Yes. There are quite a lot of theorems that begin by assuming the Riemann hypothesis and derive various consequences from this. Of course, the link between “mathematically important” and “practically important” is rather hard to pin down. But it’s there, as all those teams of engineers doing various useful things can attest.

Why is the Riemann hypothesis important.

(1) Historically, its one of Hilbert’s 10 unoslved problems that set the agenda for 20th Century maths.

(2) theres a $US1m for anyone who proves it!

(3) A lot of other hypotheses follow from the Riemann hypothesis, most significantly, is the prime number theorem(hypothesis) which amounts to being a prediction of the occurence of prime numbers. Prime numbers have resisted all attempts at being predictable and are, consequently, the source of much mathematical angst.

But I don’t know whether it will help feed the world.

From the point of view of someone who is not a mathematician, but has an interest in mathematics, the question of what is an important theorem is an interesting one. I think that, as a crude approximation, an important theorem is one that mathematicians tell me is important.

This may be flattering to mathematicians, but I think it is reasonable. The connection between significant mathematics and practical benefit to our species is often so indirect that it is impossible to recognise before the benefit is realised. But the potential for even the most pure of mathematics to be of enormous worth eventually is indisputable. For this reason, I think it best we leave them to their research, and when they claim triumph give them the benefit of the doubt.

I recall a former lecturer of mine, frustrated at the increasing demands placed on im and his colleagues to demonstrate the worth of their research, remarking on the absurdity of beauracrats judging the worth of work they could not even understand. I think he had a point.

While it might not be quite as well known, there’s a unsolved problem in theoretical computer science with potentially enormous practical implications, particularly if we get the answer we don’t expect. The problem is the P = NP question. To an extremely rough approximation, it asks the question “if it is possible to verify an answer to a problem efficiently, is it therefore possible to find the answer efficiently in the first place?” for a very large class of problems.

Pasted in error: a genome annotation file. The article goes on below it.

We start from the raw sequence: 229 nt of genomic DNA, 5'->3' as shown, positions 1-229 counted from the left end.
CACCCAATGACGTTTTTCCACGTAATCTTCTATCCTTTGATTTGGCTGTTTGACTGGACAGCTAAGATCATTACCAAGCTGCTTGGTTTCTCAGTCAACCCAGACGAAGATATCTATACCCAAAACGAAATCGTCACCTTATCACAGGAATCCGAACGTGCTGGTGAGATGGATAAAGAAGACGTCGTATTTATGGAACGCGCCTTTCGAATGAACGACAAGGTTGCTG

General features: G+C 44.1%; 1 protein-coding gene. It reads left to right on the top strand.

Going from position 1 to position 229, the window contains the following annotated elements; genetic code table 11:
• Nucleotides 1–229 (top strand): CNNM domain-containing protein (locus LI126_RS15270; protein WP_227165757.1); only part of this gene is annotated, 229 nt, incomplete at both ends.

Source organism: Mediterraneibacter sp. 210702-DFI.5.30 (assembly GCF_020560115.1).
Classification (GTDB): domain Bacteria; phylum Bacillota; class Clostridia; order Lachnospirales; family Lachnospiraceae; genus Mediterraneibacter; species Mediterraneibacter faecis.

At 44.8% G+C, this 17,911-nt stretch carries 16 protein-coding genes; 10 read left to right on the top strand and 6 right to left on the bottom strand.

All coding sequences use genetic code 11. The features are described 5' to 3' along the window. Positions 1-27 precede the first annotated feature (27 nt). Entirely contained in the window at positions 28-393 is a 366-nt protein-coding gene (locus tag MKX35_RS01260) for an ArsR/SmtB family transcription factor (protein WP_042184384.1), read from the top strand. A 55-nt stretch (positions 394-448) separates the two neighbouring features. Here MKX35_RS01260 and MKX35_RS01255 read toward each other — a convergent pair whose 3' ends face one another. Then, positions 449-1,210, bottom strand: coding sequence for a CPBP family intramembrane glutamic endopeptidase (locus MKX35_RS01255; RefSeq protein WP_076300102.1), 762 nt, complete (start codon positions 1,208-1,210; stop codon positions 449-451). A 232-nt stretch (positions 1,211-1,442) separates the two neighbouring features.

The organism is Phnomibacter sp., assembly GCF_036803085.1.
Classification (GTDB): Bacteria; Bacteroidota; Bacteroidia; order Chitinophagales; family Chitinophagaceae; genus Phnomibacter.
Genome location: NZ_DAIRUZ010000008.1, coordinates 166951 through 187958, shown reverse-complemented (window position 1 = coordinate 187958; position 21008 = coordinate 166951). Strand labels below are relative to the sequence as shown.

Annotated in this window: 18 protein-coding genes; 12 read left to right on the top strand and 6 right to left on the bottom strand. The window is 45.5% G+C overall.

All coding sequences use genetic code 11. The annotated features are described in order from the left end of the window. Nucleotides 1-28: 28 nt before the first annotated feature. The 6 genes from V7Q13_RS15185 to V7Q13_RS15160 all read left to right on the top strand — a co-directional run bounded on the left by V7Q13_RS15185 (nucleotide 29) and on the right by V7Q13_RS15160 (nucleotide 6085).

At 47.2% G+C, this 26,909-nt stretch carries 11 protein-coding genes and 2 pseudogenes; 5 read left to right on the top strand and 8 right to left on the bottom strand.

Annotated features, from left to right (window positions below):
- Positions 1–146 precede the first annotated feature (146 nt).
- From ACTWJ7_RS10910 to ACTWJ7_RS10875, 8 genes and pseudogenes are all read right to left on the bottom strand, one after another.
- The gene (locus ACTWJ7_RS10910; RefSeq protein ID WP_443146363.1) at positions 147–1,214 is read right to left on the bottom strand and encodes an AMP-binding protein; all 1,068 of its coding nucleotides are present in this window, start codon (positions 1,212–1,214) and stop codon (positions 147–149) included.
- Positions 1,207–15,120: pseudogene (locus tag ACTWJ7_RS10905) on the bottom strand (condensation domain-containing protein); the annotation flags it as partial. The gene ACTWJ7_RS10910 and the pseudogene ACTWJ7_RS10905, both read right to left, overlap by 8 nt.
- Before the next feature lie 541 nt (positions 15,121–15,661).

There are many practical problems in this class, some of them of great interest to economists; they involve problems like production and transport scheduling. A “yes” answer would probably (depending on the exact nature of the “yes” answer) revolutionize these fields, along with many others.

Most computer scientists think the answer is, unfortunately, “no”; in other words, that for this large class of problems, it is much harder to find a solution than to check that the solution is correct. This has in fact been suspected ever since Stephen Cook asked the question back in 1971. But nobody’s been able to prove it; and nobody’s close to it (or at least has admitted to being close to doing so in public).

So, while some of the great problems of mathematics may have been solved, there are others of potentially enormous significance that still remain tantalizingly out of reach.

math is teh 1337 r0x0rz.

I think it is practically significant- the randomness of prime numbers is the basis for cryptography, and if they can be predicted programatically, this provides the basis to break encryption such as SSL- this would have a major impact on IT, intelligence, Finance etc….. a fairly fundamental significance